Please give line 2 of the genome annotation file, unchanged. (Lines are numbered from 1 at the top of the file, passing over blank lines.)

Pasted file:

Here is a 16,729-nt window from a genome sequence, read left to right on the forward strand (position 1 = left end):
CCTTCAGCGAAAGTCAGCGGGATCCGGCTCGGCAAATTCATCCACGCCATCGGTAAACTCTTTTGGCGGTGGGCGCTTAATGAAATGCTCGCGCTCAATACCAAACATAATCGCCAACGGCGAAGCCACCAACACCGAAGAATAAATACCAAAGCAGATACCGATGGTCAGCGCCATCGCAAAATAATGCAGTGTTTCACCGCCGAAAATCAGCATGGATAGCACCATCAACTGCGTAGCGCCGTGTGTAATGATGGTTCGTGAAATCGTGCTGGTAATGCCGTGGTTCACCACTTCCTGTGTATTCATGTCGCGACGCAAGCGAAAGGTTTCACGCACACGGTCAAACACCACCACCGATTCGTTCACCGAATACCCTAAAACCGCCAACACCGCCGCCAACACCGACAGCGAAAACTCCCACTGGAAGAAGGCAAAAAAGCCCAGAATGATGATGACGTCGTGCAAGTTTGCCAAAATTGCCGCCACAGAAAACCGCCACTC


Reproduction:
CCTTCAGCGAAAGTCAGCGGGATCCGGCTCGGCAAATTCATCCACGCCATCGGTAAACTCTTTTGGCGGTGGGCGCTTAATGAAATGCTCGCGCTCAATACCAAACATAATCGCCAACGGCGAAGCCACCAACACCGAAGAATAAATACCAAAGCAGATACCGATGGTCAGCGCCATCGCAAAATAATGCAGTGTTTCACCGCCGAAAATCAGCATGGATAGCACCATCAACTGCGTAGCGCCGTGTGTAATGATGGTTCGTGAAATCGTGCTGGTAATGCCGTGGTTCACCACTTCCTGTGTATTCATGTCGCGACGCAAGCGAAAGGTTTCACGCACACGGTCAAACACCACCACCGATTCGTTCACCGAATACCCTAAAACCGCCAACACCGCCGCCAACACCGACAGCGAAAACTCCCACTGGAAGAAGGCAAAAAAGCCCAGAATGATGATGACGTCGTGCAAGTTTGCCAAAATTGCCGCCACAGAAAACCGCCACTC